On the night of the twenty-fourth day, the patient had a paroxysm of pain, which he referred to the left side of the head and ear, and which was truly agonizing, abating somewhat, and again returning until toward morning. At my visit, made early, I was surprised to find my patient had almost entirely recovered his reason, said he was suffering greatly, yet seemed sorely perplexed to know for the first time that he had received a fall, and had lost so much time. Now, whatever may be the explanation, the fact must be admitted as remarkable, that the return of reason was coincident with the appearance, or rather the lull of this violent pain.

He passed the day badly enough, but the night brought all the horrors of its predecessor. The next morning he was better again, and dozed for a short time, but was aroused with his pain, which, although not so violent as the night attacks, came on with considerable severity. To give details of the next two weeks, would be to repeat what has been said of those two days and nights, and my design in going into detail at all, is to place

beyond doubt the efficacy of a remedy in this, if it may not prove so in other cases of like character.

To follow, then, the history, these pains subsided rather abruptly about the 10th of November, and he has been steadily, yet slowly, recovering up to the time when this report was under


In mentioning the treatment, in order to be brief, I shall assume that up to the time of the occurrence of these violent head pains, he got about what is generally recommended in such cases, leaning strongly toward expectancy. With their appearance, I am free to confess, I was somewhat puzzled as to what course to pursue. I began, however, by giving small doses of morphine, to be carefully increased, until he was getting half grain doses every three hours.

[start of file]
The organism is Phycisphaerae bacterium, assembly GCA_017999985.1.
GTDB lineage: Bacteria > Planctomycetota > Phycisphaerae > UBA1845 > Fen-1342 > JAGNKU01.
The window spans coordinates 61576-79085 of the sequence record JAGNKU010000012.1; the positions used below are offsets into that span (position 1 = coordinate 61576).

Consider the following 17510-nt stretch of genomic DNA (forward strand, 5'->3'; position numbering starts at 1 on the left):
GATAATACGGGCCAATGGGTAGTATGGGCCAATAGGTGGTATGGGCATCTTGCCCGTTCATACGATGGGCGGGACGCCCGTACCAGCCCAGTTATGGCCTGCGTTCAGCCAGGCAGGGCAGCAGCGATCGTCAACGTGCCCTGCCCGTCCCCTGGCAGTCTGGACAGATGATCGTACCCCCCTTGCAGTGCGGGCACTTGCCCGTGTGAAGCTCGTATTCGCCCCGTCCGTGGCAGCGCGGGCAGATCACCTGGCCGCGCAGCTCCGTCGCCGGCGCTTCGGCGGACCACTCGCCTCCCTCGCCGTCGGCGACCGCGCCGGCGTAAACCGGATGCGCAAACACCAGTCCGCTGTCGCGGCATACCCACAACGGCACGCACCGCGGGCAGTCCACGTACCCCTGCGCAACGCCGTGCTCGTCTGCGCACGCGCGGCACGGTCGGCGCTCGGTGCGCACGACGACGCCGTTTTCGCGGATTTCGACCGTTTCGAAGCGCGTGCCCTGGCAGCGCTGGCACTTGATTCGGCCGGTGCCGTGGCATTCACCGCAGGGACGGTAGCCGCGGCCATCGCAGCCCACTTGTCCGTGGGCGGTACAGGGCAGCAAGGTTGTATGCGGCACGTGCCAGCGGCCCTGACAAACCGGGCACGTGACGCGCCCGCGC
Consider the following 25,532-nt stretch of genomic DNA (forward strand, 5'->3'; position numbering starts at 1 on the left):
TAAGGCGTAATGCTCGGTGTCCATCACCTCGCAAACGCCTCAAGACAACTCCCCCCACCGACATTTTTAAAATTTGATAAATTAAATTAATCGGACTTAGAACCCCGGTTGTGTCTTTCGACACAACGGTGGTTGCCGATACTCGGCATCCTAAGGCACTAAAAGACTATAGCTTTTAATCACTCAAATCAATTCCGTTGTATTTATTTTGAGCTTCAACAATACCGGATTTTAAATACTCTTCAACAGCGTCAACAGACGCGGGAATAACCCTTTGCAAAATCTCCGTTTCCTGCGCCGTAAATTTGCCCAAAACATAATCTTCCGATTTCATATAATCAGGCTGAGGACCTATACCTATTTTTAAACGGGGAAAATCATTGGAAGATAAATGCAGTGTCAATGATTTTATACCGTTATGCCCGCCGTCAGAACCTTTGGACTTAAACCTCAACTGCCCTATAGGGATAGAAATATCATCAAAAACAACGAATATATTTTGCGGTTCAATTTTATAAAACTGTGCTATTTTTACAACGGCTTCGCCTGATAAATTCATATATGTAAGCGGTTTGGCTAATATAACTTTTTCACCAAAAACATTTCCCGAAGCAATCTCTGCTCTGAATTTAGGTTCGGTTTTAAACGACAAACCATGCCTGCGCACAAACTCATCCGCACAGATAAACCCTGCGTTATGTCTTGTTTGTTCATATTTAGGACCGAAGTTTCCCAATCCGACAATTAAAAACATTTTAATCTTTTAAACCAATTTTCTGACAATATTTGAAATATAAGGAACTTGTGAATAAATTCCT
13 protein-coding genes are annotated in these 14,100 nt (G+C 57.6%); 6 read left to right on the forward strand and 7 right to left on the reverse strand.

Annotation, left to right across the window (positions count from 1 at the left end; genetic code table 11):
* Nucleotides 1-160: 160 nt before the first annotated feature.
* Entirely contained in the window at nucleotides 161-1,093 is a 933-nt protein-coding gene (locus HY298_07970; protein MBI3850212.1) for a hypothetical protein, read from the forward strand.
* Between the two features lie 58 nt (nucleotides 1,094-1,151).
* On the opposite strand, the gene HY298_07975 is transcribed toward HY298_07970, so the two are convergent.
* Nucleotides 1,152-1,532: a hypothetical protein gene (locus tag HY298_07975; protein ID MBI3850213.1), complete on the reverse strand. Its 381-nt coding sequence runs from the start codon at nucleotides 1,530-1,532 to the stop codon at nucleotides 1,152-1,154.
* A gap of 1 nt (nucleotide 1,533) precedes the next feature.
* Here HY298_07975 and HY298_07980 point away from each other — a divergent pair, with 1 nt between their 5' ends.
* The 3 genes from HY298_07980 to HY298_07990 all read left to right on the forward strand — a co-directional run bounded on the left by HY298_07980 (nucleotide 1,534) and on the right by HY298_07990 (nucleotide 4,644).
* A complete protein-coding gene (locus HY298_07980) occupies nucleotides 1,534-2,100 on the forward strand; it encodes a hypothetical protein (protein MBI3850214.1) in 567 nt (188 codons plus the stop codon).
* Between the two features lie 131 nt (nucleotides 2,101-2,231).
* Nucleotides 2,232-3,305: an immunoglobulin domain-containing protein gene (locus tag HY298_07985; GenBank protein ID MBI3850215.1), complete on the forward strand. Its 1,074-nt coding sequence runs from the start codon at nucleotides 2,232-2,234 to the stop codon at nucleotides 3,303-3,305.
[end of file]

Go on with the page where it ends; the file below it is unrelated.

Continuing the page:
This seeming to have no effect, he next got belladonna with no better results. I then asked Dr. Reeve to see my patient, and at his suggestion I gave him tincture of the root of aconite, and iodide of potash, which was continued until the physiological effects of the aconite were manifested; but as no amelioration of the pain followed, it was discontinued.

I next gave him R. Potassii bromidi 3iss; tinc. valerianæ ammonia. fl. 3viij; aqua camphoræ fl. 3viij. Mix. Tablespoonful every three hours. This formula, after twenty-four hours, had developed such marked good results, and so beyond my expectation, that I was then in doubt as to whether its exhibition, and the subsidence of pain might not be merely coincident. I did not risk it, and kept up the medicine for six days longer. Now, as the patient was quite comfortable, and in order to fully satisfy myself to what it was due, the medicine was withdrawn; but before morning I was sent for, and found him suffering as much as before the medicine was first given. I then gave him twentyfive grains of the bromide, to be repeated every four or six hours-looking confidently for the relief of my patient, and in which I was happily not disappointed.

Again, there had now elapsed another week since the man had complained of pain; the appetite was good; he slept well, and every thing promised so favorably with him, I did not think there could be any necessity for continuing the remedy, and so in good faith this time, I suspended it. He had pain again, not violent